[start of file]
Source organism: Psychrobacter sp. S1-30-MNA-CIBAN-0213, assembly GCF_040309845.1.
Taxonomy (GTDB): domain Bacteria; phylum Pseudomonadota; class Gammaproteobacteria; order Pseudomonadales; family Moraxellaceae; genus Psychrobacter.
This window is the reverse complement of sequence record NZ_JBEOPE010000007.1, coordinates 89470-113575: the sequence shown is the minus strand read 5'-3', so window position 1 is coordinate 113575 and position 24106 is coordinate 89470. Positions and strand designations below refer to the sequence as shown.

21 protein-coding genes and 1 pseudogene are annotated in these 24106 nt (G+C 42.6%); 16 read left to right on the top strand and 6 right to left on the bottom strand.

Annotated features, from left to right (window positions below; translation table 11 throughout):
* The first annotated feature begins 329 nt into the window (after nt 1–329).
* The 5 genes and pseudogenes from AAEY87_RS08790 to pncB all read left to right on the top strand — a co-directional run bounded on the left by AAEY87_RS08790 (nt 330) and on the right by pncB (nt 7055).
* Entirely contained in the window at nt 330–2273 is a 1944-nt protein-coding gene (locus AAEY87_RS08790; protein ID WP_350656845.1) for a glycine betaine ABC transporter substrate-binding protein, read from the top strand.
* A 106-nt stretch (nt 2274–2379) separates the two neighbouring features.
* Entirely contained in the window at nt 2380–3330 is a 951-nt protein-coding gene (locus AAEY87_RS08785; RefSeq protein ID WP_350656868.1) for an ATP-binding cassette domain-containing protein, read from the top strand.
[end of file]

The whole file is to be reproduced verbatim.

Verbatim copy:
Source organism: Psychrobacter sp. S1-30-MNA-CIBAN-0213, assembly GCF_040309845.1.
Taxonomy (GTDB): domain Bacteria; phylum Pseudomonadota; class Gammaproteobacteria; order Pseudomonadales; family Moraxellaceae; genus Psychrobacter.
This window is the reverse complement of sequence record NZ_JBEOPE010000007.1, coordinates 89470-113575: the sequence shown is the minus strand read 5'-3', so window position 1 is coordinate 113575 and position 24106 is coordinate 89470. Positions and strand designations below refer to the sequence as shown.

21 protein-coding genes and 1 pseudogene are annotated in these 24106 nt (G+C 42.6%); 16 read left to right on the top strand and 6 right to left on the bottom strand.

Annotated features, from left to right (window positions below; translation table 11 throughout):
* The first annotated feature begins 329 nt into the window (after nt 1–329).
* The 5 genes and pseudogenes from AAEY87_RS08790 to pncB all read left to right on the top strand — a co-directional run bounded on the left by AAEY87_RS08790 (nt 330) and on the right by pncB (nt 7055).
* Entirely contained in the window at nt 330–2273 is a 1944-nt protein-coding gene (locus AAEY87_RS08790; protein ID WP_350656845.1) for a glycine betaine ABC transporter substrate-binding protein, read from the top strand.
* A 106-nt stretch (nt 2274–2379) separates the two neighbouring features.
* Entirely contained in the window at nt 2380–3330 is a 951-nt protein-coding gene (locus AAEY87_RS08785; RefSeq protein ID WP_350656868.1) for an ATP-binding cassette domain-containing protein, read from the top strand.